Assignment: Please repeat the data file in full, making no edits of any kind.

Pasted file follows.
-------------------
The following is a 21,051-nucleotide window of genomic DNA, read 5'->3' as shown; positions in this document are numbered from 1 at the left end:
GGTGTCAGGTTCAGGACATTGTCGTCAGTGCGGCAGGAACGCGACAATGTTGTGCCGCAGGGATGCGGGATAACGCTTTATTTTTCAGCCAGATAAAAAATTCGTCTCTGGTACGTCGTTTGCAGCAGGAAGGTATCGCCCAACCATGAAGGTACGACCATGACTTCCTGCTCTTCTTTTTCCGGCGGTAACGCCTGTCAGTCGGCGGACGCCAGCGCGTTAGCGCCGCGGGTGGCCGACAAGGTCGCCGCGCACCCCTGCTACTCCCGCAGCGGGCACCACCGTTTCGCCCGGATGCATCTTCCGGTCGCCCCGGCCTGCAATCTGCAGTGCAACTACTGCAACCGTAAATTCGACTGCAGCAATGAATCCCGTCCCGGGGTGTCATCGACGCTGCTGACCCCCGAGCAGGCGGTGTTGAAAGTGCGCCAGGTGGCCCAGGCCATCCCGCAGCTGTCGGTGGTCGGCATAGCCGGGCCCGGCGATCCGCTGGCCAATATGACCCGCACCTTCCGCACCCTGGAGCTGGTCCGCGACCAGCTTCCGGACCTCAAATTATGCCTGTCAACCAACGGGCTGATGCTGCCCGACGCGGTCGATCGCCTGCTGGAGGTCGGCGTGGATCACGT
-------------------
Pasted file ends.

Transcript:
The following is a 21,051-nucleotide window of genomic DNA, read 5'->3' as shown; positions in this document are numbered from 1 at the left end:
GGTGTCAGGTTCAGGACATTGTCGTCAGTGCGGCAGGAACGCGACAATGTTGTGCCGCAGGGATGCGGGATAACGCTTTATTTTTCAGCCAGATAAAAAATTCGTCTCTGGTACGTCGTTTGCAGCAGGAAGGTATCGCCCAACCATGAAGGTACGACCATGACTTCCTGCTCTTCTTTTTCCGGCGGTAACGCCTGTCAGTCGGCGGACGCCAGCGCGTTAGCGCCGCGGGTGGCCGACAAGGTCGCCGCGCACCCCTGCTACTCCCGCAGCGGGCACCACCGTTTCGCCCGGATGCATCTTCCGGTCGCCCCGGCCTGCAATCTGCAGTGCAACTACTGCAACCGTAAATTCGACTGCAGCAATGAATCCCGTCCCGGGGTGTCATCGACGCTGCTGACCCCCGAGCAGGCGGTGTTGAAAGTGCGCCAGGTGGCCCAGGCCATCCCGCAGCTGTCGGTGGTCGGCATAGCCGGGCCCGGCGATCCGCTGGCCAATATGACCCGCACCTTCCGCACCCTGGAGCTGGTCCGCGACCAGCTTCCGGACCTCAAATTATGCCTGTCAACCAACGGGCTGATGCTGCCCGACGCGGTCGATCGCCTGCTGGAGGTCGGCGTGGATCACGT